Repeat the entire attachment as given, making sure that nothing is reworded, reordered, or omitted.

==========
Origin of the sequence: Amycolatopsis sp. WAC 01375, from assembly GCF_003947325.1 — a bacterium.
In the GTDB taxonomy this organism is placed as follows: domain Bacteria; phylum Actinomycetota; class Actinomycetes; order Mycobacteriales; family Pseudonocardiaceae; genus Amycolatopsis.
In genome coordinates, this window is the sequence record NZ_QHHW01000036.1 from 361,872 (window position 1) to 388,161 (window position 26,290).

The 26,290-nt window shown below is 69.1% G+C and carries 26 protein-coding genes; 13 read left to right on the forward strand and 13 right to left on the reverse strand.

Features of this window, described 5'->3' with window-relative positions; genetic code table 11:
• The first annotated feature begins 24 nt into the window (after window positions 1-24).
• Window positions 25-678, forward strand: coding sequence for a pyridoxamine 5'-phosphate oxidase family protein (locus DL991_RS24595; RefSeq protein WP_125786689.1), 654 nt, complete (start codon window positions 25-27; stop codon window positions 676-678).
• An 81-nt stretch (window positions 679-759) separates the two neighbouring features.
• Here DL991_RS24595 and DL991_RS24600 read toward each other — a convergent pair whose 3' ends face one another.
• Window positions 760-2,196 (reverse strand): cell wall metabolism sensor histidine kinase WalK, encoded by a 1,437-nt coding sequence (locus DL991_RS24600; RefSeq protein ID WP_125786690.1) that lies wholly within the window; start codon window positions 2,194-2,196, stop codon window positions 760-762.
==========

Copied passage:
Origin of the sequence: Amycolatopsis sp. WAC 01375, from assembly GCF_003947325.1 — a bacterium.
In the GTDB taxonomy this organism is placed as follows: domain Bacteria; phylum Actinomycetota; class Actinomycetes; order Mycobacteriales; family Pseudonocardiaceae; genus Amycolatopsis.
In genome coordinates, this window is the sequence record NZ_QHHW01000036.1 from 361,872 (window position 1) to 388,161 (window position 26,290).

The 26,290-nt window shown below is 69.1% G+C and carries 26 protein-coding genes; 13 read left to right on the forward strand and 13 right to left on the reverse strand.

Features of this window, described 5'->3' with window-relative positions; genetic code table 11:
• The first annotated feature begins 24 nt into the window (after window positions 1-24).
• Window positions 25-678, forward strand: coding sequence for a pyridoxamine 5'-phosphate oxidase family protein (locus DL991_RS24595; RefSeq protein WP_125786689.1), 654 nt, complete (start codon window positions 25-27; stop codon window positions 676-678).
• An 81-nt stretch (window positions 679-759) separates the two neighbouring features.
• Here DL991_RS24595 and DL991_RS24600 read toward each other — a convergent pair whose 3' ends face one another.
• Window positions 760-2,196 (reverse strand): cell wall metabolism sensor histidine kinase WalK, encoded by a 1,437-nt coding sequence (locus DL991_RS24600; RefSeq protein ID WP_125786690.1) that lies wholly within the window; start codon window positions 2,194-2,196, stop codon window positions 760-762.